Testing for COVID-19 Antibodies
It was a lengthy debate.
After receiving a COVID-19 vaccine in April and reading all the mixed research saying that some people who are immunocompromised or have autoimmune conditions may not be as well protected, I pondered for months: Do I really want to know?
My COVID-19 diagnosis and recovery
In late April 2020, I somehow caught the virus along with my husband Richard.
We did okay. He recovered from the major symptoms quickly but lost his sense of smell for several months. I took longer but didn’t have a severe case. It did take me a few weeks to recover from the major symptoms, and then a month or so more to recover from the extra fatigue.
Although my immune response to the virus was slow and plodding, I did have one. I fought off the virus and recovered without having a terrible case.
But did I develop antibodies that would protect me from future infection?
Testing negative for COVID-19 antibodies
A few months later, we were both tested for COVID-19 antibodies. We wanted to know if we now had some protection from future infection.
Richard came up positive and I came up negative. My doctor said it could be a multitude of causes. Perhaps we waited too long and my antibodies had already faded (although that seemed doubtful when Richard had them).
Or, maybe some combination of my rheumatoid arthritis and immunosuppressing drugs had somehow swept away the antibodies?
There was really no telling, but it meant that I had to continue to be very careful during the ongoing pandemic.
Continuing all precautions
With this information, I felt it prudent to continue all the precautions. I stayed mostly at home and, when I needed to go out, I always wore a mask (or even two) and made the excursion as brief as possible.
I kept my physical distance and waited patiently for the very first moment a vaccine was available to me. While my previous successful battle against the virus would hopefully mean I would prevail again, there was no guarantee - especially with the increasing number of viral variants circulating.
Vaccination brings some relief
After getting vaccinated and waiting the two-week period, I felt a huge relief. I had done what I could to protect myself during a dangerous global pandemic.
While I didn’t change my habits, it gave me a sense of calm that I had done everything possible. I still continued to practice all the safety precautions because I read the research about the uncertainty of the effect of the vaccine on people with immune issues.
How much was I protected by the vaccine?
My doctor advised that I continue to be as cautious as possible because he couldn’t say if the vaccine would provide full protection.
At first, the guidance was to stay patient and wait to see the research. It was advised that people not get antibodies testing because most people would be protected by the vaccine.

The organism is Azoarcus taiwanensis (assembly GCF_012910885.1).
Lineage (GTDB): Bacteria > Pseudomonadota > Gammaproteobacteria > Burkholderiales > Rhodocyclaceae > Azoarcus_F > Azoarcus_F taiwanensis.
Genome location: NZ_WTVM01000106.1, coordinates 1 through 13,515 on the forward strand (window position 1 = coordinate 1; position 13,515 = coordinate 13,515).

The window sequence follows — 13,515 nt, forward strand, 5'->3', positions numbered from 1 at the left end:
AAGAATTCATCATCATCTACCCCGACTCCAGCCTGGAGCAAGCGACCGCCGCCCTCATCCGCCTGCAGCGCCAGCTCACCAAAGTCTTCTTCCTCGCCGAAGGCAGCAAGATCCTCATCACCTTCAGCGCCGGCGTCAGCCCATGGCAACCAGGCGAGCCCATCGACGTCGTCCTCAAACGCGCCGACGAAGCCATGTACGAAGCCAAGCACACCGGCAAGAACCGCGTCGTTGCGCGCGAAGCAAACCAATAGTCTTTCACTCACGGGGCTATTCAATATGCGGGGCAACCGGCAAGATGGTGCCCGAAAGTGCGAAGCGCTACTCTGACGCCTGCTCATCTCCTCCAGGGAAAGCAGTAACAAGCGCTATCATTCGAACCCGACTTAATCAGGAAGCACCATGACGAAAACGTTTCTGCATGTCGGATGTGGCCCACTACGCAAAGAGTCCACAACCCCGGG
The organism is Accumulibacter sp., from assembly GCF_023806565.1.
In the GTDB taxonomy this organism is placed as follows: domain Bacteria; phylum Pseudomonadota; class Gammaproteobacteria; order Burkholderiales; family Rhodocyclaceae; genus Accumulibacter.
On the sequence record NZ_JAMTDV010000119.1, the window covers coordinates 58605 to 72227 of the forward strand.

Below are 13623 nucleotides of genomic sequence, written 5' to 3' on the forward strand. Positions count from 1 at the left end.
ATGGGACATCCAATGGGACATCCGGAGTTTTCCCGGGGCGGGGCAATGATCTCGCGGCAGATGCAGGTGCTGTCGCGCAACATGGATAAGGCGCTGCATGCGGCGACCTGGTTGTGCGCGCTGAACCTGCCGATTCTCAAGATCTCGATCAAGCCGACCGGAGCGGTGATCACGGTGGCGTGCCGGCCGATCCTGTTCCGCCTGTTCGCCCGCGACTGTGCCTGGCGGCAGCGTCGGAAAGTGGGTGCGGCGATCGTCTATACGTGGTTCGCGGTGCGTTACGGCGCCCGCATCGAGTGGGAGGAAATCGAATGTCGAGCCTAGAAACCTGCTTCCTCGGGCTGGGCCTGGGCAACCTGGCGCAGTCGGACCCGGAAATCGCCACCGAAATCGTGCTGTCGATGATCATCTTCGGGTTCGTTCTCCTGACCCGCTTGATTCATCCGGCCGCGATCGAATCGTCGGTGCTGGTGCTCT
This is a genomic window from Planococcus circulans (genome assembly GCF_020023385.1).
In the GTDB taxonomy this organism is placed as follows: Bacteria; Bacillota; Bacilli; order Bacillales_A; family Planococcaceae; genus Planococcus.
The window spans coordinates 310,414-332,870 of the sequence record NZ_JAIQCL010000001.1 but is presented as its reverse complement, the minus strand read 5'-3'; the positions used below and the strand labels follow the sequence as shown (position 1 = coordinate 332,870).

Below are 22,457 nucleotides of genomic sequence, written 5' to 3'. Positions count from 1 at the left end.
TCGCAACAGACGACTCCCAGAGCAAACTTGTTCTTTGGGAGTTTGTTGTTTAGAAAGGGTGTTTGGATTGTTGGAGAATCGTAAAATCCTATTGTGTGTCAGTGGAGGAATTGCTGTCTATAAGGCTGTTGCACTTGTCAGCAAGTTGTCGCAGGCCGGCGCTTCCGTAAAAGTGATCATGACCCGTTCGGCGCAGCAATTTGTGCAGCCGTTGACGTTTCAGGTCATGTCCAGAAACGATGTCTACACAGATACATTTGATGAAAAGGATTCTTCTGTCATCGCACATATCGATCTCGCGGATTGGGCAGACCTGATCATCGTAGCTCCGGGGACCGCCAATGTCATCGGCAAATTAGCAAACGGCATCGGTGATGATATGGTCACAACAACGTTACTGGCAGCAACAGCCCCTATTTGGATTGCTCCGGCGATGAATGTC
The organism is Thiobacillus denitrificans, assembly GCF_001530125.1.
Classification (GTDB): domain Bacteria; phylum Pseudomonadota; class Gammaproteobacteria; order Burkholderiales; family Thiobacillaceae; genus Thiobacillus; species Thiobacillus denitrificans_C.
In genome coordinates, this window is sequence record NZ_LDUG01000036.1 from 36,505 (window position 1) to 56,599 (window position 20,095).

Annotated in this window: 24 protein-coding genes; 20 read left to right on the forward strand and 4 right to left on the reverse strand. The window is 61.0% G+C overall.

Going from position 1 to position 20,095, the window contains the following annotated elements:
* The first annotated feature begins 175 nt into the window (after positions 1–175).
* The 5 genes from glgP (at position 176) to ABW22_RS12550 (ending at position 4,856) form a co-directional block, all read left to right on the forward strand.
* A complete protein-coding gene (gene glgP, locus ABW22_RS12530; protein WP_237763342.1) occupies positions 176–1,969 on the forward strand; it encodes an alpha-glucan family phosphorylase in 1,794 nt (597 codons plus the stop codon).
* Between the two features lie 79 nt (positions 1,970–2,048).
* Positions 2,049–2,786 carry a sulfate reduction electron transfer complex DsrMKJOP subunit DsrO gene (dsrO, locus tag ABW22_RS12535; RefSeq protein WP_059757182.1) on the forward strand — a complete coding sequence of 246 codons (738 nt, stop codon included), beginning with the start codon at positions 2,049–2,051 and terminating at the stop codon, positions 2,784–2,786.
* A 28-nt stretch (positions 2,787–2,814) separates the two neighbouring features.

But increasingly the question nagged at me: Did the vaccine offer me full, partial, or zero detectable protection?
Protection in T cells
I spoke with my doctor about whether I should be tested for the antibodies. Was it better to know, even if the test came back negative?
My doctor explained that it was possible that I would test negative.
But, research had found that even people who test negative for antibodies can have protection in their T cells, which are the memory cells; that can only be tested by pulling bone marrow.1,2
I wasn’t willing to go that far, so if I had a negative test I would still be in an uncertain zone.
However, if I came up with some or full protection, it would be a relief to know that my immune system reacted to the vaccine and I would have some safety in case of exposure. Sure, I could still get sick but all the research is showing vaccinated people with a good immune response have light cases.
Information is power
It came down to the matter of information. My doctor thought it was a good idea to get tested for antibodies because it would give me more information.
A negative result would guide me to stay in my careful zone. A positive result would give me some flexibility and assurances that, should I be exposed, I would likely be okay.
He didn’t have any predictions because the results of autoimmune patients have been all over the place. Only testing and time will hopefully give us more answers to reveal patterns.
A strong result
Living in the pandemic has been a balance between understanding what is known, gathering the available information, and weighing this against risks and comfort level.
I decided that information was power and so went forward with the antibodies test. I was elated to find I had a strong result.
While I’m not changing any habits, I am reassured that my crazy mixed-up immune system has built up some antibodies that should protect me against exposure to the virus.
I don’t know if I just lucked out or what happened, but am grateful in any case. For me, it was better to have more information on my personal situation and I am glad that I took the leap to find out.
You know you have RA when [select all that apply in your experience]: